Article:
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Introducing: Loudness Penalty

by @meterplugs on May 18, 2018

Streaming services turn down loud songs. But they all do it in slightly different ways, which makes it difficult to know how your music will sound once uploaded.

Until now…

Introducing LoudnessPenalty.com, a new website that lets you quickly and easily find out how many decibels your music will be turned down (or up) by YouTube, Spotify, TIDAL, Pandora and iTunes Sound Check. We call this change in playback level the “Loudness Penalty” - the louder your music is, the higher its penalty will be, and the more it will be turned down.

Simply drag n’ drop a WAV, MP3 or AAC file, and within a few seconds, Loudness Penalty will display your results. Your music will NOT be uploaded - all processing happens in-browser - so the service is secure and anonymous.

Loudness Penalty process an audio file Loudness Penalty processing an audio file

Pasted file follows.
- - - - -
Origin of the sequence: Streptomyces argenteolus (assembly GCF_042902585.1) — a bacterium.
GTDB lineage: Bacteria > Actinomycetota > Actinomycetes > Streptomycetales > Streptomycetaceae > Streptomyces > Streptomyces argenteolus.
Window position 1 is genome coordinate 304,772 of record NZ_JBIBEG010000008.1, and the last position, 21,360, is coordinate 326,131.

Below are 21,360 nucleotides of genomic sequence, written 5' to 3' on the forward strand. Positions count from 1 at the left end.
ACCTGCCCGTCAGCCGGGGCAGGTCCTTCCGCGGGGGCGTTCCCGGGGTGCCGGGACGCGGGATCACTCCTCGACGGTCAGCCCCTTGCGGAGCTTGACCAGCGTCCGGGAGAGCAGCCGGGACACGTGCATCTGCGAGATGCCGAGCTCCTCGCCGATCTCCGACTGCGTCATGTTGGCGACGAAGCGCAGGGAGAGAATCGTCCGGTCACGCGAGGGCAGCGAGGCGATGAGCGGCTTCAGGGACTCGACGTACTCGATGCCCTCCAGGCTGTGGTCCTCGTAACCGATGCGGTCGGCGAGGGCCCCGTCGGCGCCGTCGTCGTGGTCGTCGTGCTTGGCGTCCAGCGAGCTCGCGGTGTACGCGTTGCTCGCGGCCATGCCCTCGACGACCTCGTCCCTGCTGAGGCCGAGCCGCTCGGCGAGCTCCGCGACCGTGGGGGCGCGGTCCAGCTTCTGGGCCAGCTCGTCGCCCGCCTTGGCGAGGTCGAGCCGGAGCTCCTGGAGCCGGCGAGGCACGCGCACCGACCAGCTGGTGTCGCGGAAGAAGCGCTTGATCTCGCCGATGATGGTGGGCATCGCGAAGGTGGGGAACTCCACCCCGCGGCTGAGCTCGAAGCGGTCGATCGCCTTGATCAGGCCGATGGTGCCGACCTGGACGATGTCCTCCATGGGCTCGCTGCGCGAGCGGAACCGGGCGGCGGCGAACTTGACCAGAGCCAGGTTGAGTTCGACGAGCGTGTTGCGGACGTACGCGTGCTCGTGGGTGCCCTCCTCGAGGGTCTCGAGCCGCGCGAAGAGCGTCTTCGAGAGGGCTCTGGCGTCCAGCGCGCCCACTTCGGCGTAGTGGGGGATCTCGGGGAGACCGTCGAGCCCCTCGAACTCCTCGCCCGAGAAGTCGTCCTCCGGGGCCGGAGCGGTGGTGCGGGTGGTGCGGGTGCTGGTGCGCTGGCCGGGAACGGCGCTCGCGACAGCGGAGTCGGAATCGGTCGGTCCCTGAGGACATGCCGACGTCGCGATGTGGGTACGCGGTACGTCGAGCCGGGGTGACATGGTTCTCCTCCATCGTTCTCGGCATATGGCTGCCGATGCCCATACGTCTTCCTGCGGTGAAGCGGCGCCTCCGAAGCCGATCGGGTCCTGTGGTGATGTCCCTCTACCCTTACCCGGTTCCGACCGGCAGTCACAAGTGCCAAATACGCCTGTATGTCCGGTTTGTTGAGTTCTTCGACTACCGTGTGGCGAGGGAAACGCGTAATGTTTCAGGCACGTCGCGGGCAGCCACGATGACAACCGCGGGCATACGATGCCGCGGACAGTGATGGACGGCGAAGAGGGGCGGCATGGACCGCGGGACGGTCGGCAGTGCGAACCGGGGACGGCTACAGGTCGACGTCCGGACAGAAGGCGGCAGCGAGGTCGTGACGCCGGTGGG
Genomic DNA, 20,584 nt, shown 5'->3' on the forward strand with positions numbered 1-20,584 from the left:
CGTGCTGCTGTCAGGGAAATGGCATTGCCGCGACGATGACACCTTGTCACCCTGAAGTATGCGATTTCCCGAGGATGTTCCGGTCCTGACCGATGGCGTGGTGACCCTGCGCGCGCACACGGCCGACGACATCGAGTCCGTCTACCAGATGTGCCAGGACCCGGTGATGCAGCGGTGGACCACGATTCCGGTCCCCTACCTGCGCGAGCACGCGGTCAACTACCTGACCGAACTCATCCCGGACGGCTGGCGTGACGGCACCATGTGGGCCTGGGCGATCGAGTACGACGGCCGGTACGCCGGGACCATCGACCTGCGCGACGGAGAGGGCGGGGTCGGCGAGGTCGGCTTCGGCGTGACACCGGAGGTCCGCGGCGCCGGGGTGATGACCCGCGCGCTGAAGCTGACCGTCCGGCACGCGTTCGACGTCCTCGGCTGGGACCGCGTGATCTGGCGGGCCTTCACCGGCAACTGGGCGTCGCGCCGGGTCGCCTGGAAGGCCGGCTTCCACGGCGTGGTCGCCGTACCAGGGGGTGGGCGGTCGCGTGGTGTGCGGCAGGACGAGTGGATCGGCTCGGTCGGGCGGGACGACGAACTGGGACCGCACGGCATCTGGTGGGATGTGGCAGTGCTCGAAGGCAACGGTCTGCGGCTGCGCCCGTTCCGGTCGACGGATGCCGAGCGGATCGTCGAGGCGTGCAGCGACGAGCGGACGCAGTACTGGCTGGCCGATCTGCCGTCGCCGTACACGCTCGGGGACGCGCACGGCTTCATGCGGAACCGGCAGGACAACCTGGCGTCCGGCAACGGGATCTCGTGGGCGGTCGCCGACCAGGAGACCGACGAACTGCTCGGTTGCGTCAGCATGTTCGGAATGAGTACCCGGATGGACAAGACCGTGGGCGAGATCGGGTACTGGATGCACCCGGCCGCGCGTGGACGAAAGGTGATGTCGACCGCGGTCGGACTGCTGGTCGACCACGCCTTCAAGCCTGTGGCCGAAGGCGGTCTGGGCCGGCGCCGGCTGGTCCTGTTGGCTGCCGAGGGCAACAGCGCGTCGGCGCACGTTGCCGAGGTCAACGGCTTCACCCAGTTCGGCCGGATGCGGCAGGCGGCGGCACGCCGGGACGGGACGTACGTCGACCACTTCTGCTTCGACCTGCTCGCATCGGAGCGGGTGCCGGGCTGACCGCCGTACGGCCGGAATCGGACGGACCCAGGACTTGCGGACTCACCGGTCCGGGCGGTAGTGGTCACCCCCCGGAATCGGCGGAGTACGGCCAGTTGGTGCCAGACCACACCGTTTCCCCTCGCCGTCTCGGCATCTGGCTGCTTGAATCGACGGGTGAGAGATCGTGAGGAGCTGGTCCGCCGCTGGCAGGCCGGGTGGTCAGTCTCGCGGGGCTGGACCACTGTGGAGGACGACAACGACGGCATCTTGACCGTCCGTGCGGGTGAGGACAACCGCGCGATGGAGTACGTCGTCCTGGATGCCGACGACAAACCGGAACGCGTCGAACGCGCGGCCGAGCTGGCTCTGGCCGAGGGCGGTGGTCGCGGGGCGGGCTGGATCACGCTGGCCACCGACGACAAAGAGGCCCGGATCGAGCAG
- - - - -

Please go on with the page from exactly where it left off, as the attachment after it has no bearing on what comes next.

Best of all, it’s absolutely free! No sign-up is required, but the site does allow you to email yourself a Loudness Penalty report and sign up for a free email course that details exactly how the various streaming services work, and how to best optimize your music for them.

The Loudness Penalty report is a great tool to use with clients and producers who want a louder mix, because it shows them that a louder mix may simply be turned down.

It’s important to note that the computed Loudness Penalties are more precise than simple LUFS-based estimates (although TIDAL does use LUFS for normalization). Typically, the LP values are within +/- 0.5 dB.

We co-developed Loudness Penalty with mastering engineer Ian Shepherd of ProductionAdvice.co.uk. We both hope that you love it! If you do, please share the site and let us know what you think!

Now, what are you waiting for?

Try Loudness Penalty now…

Comments

Customer Story: David McKenna, UCLA

Jun 4, 2018

Meet David McKenna, Post Production and Scoring Stage Manager at UCLA’s School of Theatre, Film and Television.

We had the pleasure of talking to David about how he got started in the music industry, what led him to teach at UCLA and how loudness and dynamics in music have changed over the years.

Enjoy!

Read more >>